Feb. 04, 2022
Extracorporeal shock wave therapy (ESWT) is the transcutaneous application of high-energy acoustic waves to break down tissue or to promote healing and repair. Focused ESWT involves the application of acoustic waves transmitted in a narrow or focused pattern. First used in the early 1980s, this type of ESWT emerged as a noninvasive treatment known as lithotripsy to eliminate kidney stones. In the decades that followed the advent of lithotripsy, researchers began to examine other potential clinical applications for focused ESWT and another form of shock wave therapy known as radial ESWT. In contrast to focused ESWT, radial ESWT acoustic waves are transmitted in a more diffuse, radial pattern.
As interest in these modalities grew, researchers began exploring their therapeutic potential. During the 1990s and early 2000s, numerous research teams shared findings suggesting that ESWT could be used as a therapeutic tool. Researchers demonstrated the use of ESWT to reduce pain and promote healing in bone, tendon, ligament and fascia in patients with musculoskeletal disorders, and to reduce spasticity in patients with neurological disorders.
In this article, Michael C. Wainberg, M.D., discusses the potential uses of ESWT for patients in the physical medicine and rehabilitation setting. Dr. Wainberg is a physiatrist at Mayo Clinic's campus in Rochester, Minnesota. His research interests include musculoskeletal disorders and spasticity.
"The interest in ESWT among physiatrists is expanding rapidly," notes Dr. Wainberg. "Our colleagues at Mayo Clinic Sports Medicine Center in Minneapolis are currently using radial shock wave therapy to treat patients with musculoskeletal disorders, and physiatrists at Mayo Clinic's campus in Rochester, Minnesota, are providing this treatment to patients with musculoskeletal and neurological disorders as well," Dr. Wainberg. "Radial ESWT is currently being used as a therapeutic tool to promote healing and reduce pain in patients with a variety of musculoskeletal and neurological diagnoses. We are seeing a role for it in treating tendinopathies and in promoting healing in bone defects and fractures, both delayed and nonunion."
How radial ESWT works
Compressed air accelerates a projectile up to 80 to 90 kph within a guiding tube that strikes a metal applicator placed on the patient's skin. The kinetic energy is converted into a radial shock wave. The projectile generates stress waves in the applicator that transmit pressure waves into tissue to a depth of 4 to 5 cm.
The evolving list of diagnoses for which ESWT shows potential includes:
- Shoulder tendinopathy
- Lateral epicondylosis*/epicondylitis
- Greater trochanteric pain syndrome
- Hamstring tendinopathy
- Patellar tendinopathy
- Medial tibial stress syndrome
- Achilles tendinopathy
- Plantar fasciitis*
- Knee osteoarthritis
- Fracture nonunion
- Spasticity of spinal and supraspinal origin (stroke, brain injury, multiple sclerosis, cerebral palsy)
*Device approved by the FDA but not covered by most insurance plans
Dr. Wainberg notes that multiple published studies have examined the use of ESWT in patients with musculoskeletal disorders and spasticity related to neurological diagnoses. A study published in Europa Medicophysica in March 2005 concluded that patients with lateral epicondylitis refractory to conservative care who were treated with radial ESWT experienced a decrease in pain and functional impairment and an increase in the pain-free grip strength test. A study published in the November 2017 issue of the Journal of Stroke and Cerebrovascular Diseases demonstrated encouraging results when testing the use of ESWT in patients with spasticity related to stroke. ESWT also reduced spasticity related to multiple sclerosis according to studies published in Multiple Sclerosis Journal in April 2015 and Archives of Physical Medicine and Rehabilitation in November 2018.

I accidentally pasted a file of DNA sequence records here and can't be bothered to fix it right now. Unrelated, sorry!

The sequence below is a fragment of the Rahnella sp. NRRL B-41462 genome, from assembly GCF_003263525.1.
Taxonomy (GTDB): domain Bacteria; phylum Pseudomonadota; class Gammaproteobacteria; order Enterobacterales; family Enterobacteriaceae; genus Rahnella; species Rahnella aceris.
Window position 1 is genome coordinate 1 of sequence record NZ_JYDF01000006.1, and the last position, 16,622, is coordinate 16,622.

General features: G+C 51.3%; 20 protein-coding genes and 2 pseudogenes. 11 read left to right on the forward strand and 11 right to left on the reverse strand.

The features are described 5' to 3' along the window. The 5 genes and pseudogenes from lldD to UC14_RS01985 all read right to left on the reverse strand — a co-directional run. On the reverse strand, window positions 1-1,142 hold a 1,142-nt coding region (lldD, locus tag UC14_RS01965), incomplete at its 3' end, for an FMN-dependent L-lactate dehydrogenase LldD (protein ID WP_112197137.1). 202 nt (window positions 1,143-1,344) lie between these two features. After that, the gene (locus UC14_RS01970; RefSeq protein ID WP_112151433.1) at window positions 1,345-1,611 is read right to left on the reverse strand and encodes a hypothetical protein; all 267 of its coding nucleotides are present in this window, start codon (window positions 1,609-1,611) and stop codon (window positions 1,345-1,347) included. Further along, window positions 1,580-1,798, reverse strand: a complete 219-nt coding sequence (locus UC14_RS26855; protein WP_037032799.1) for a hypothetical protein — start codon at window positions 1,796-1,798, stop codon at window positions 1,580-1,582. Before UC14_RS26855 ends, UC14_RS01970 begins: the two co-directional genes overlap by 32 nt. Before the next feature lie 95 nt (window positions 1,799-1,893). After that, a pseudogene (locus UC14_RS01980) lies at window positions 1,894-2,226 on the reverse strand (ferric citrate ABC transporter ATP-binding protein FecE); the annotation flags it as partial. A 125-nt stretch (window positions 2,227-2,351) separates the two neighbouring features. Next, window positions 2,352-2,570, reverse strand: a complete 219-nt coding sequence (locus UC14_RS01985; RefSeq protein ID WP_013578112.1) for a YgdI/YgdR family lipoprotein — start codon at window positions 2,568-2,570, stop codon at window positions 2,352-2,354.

"Thus far, the available data for ESWT are promising," says Dr. Wainberg. "Further studies are needed to identify the mechanism or mechanisms of action, optimal shock wave characteristics and appropriate dosing for this form of treatment. That research will help define treatment protocols and guidelines for target populations."
Adverse events and contraindications
According to Dr. Wainberg, the list of adverse effects (AEs) associated with ESWT is fairly short. Mild AEs include transient discomfort, skin erythema and localized swelling. More-severe but exceptionally rare AEs include Achilles tendon rupture, humeral head osteonecrosis (after focused ESWT) and calcaneal stress-type fracture (presumed after focused ESWT).
Contraindications or situations in which ESWT may be inappropriate include:
- Treatment over air-filled tissue (lung, gut)
- Presence of local tumor or infection
- Less than six weeks since local corticosteroid injection
- Age less than 18 (except for patients diagnosed with Osgood-Schlatter disease)
- Treatment of pre-ruptured tendons
- Blood-clotting disorders, including local thrombosis
For more information
Spacca G, et al. Radial shock wave therapy for lateral epicondylitis: A prospective randomised controlled single-blind study. Europa Medicophysica. 2005;41:17.
Guo P, et al. Positive effects of extracorporeal shock wave therapy on spasticity in poststroke patients: A meta-analysis. Journal of Stroke and Cerebrovascular Diseases. 2017;26:2470.
Marinelli L, et al. Effect of radial shock wave therapy on pain and muscle hypertonia: A double-blind study in patients with multiple sclerosis. Multiple Sclerosis Journal. 2015;2:622.
Wu Y-T, et al. Extracorporeal shock waves versus botulinum toxin type A in the treatment of poststroke upper limb spasticity: A randomized noninferiority trial. Archives of Physical Medicine and Rehabilitation. 2018;99:2143.
Refer a patient to Mayo Clinic.